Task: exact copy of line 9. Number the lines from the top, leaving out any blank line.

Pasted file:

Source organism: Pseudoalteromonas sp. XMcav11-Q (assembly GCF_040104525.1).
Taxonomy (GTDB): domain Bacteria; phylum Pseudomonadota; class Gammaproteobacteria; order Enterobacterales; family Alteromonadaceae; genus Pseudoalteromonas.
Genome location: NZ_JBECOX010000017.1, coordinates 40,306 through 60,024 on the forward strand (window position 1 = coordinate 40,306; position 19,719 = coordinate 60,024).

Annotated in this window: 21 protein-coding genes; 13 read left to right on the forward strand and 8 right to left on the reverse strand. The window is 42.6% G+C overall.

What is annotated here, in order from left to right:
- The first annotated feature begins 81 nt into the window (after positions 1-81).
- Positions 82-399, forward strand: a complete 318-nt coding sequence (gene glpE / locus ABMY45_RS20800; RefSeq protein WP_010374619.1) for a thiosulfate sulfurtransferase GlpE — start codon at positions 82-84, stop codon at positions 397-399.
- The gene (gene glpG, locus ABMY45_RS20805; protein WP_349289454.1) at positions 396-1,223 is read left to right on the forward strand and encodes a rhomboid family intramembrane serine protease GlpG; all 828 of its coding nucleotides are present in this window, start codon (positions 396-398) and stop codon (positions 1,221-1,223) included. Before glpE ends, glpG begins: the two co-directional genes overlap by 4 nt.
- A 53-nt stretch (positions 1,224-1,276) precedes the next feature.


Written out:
- A 53-nt stretch (positions 1,224-1,276) precedes the next feature.